The flag is RS{n0_p4sswd}.

Easy 2: Now we have to hide that we’re logged in as that user in Easy 1! Shim the `who` binary so that it removes that user from the list of logged in users.
Sign-off based: Show your solution to the Tech Lead for the flag.
This task can’t be performed in the challenge VM because users cannot rename binary files without
sudo permissions. Perform the task in any Linux OS. [I will be using an Ubuntu 18.10 VM.]

“Shimming” is the process of modifying an existing Linux binary (such as “who”) to hide or misinterpret results, usually for malicious intent. who is a basic command to list users logged in to the system. For this example, simply rename who to anything else (who2 in this example) and replace it with a custom bash script named who.

This script calls the original who program (now called who2). Next, there needs to be a way to invoke the original who command without including the logged-in bob user. One of the many solutions to this is to add a sed command to strip out any lines with the text bob in them. This should be sufficient for an Easy challenge.

Now, any user with bob in their name will appear to not be logged in when a user runs the who command!

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Running `who` and `who2`. Note the lack of the `bob` user between outputs.

Side note: An easy way to detect if binaries have been replaced with scripts is to run the file </bin/<command>> command on them. In this example, if a user were to run file /bin/who, they would see this result:

The result should be similar to:

Of course, this won’t be as simple for a more complex shimming attack where the original file is replaced with another binary. In such a case, it is best to compare the hashes of the file suspected to be shimmed with the list of file hashes from the OS developer (typically available online).

Medium 1: The black box has port 80 open, why can’t I connect!? I wonder how I can do it.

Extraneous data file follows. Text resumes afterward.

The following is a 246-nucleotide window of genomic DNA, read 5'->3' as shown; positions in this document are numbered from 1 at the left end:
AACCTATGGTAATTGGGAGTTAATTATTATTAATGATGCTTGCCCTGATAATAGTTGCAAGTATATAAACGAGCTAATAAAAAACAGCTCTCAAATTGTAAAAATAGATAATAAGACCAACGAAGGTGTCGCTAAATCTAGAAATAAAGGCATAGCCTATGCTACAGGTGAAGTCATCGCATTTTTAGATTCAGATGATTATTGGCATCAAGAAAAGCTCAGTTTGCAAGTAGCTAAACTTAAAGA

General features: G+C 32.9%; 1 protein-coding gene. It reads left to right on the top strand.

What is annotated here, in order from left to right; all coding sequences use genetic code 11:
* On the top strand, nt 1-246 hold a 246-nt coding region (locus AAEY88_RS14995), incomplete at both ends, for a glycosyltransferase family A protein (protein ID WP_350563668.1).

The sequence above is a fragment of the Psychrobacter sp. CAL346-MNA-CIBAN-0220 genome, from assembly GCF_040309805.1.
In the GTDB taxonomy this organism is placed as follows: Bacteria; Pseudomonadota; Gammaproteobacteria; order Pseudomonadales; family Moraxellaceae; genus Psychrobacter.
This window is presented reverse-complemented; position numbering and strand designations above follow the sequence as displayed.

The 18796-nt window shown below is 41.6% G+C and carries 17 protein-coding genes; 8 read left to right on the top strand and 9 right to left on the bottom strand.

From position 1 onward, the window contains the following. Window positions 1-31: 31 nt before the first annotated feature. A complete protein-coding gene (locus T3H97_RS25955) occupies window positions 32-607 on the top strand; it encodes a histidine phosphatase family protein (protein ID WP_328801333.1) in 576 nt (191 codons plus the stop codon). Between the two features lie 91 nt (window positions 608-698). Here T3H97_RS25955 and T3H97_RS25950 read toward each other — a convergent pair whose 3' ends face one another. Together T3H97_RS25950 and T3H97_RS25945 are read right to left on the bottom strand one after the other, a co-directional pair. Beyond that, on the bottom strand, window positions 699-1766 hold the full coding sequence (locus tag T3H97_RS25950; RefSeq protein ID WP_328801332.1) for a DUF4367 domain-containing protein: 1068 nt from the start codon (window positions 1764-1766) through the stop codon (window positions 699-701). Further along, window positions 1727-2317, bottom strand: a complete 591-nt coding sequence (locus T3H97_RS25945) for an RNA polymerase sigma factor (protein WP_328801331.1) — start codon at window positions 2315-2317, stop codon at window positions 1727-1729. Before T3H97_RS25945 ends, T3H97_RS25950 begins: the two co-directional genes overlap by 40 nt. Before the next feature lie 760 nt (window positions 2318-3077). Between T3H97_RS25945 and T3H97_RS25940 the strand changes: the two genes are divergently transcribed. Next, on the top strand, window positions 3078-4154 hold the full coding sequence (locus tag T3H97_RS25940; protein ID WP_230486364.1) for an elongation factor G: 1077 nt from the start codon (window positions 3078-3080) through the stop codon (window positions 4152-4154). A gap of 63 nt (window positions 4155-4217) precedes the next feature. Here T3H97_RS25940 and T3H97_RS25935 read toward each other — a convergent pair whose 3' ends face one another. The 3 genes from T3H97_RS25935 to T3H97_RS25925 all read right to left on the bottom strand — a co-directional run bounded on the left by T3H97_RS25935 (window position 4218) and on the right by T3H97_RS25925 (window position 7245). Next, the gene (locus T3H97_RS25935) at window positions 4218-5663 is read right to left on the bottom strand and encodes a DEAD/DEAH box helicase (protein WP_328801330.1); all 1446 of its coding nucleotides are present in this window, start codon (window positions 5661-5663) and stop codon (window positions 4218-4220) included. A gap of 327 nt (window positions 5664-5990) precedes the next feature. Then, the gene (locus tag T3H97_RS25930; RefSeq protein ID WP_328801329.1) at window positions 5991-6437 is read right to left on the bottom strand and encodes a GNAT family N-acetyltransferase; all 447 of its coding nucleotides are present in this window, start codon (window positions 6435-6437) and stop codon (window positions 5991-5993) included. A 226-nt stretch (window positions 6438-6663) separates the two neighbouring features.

For this challenge, a second (preferably Kali — or another Linux distro with common penetration testing tools installed) machine is needed. Ensure the virtual black box is connected to the same network as whatever device will be used to scan it (typically a NAT mode). Then start nmap and scan the subnet to find the IP address of the black box.

If there are multiple devices on the subnet more scanning of individual IP addresses (such as OS identification with -o) may be needed to identify the black box from these other devices. In this case, the black box is running in VMWare attached to a virtual adapter in NAT mode with the challenge VM and a Kali VM.

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Scanning the subnet with the above command. Black box identified with a red star.

Run a nmap SYN scan with version identification to ensure this is the correct host (OS identification can also be run with the -o flag if desired).

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Results of service detection with the above command.

The black box appears to be running Ubuntu and the Squid proxy. This means that most of the traffic coming from the box will go through port 3128. Try connecting on that port with a web browser.

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http://<ip>:3128 — the Squid web proxy error page

The server presents an error message. As this is a proxy server, perhaps requests should be proxied through it rather than trying to connect to it directly. Fortunately, this is a very easy process. Using the built-in proxy configuration of Kali (or other OS), set all requests to be proxied through <IP address>:3128 of the black box.

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Configuring a proxy server in Kali (Settings > Network > Network Proxy)

Now return to the previous error page but leave out the port number, as the request will be proxied through Squid and appear to come from it’s internal network.

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http://192.168.48.147/

Access to the main page of the web server has been restricted. Although the flag is likely still available, it’s exact URL is unknown, making opening it far more difficult. To discover the URL, try running a web application vulnerability scanner. This may find that some of Apache’s many logs and default files can be read, which could give clues to the location of the flag. Nikto was run in the example, finding one of the aforementioned files.

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Result of the above command. Some lines omitted.

Try browsing to the indicated webpage.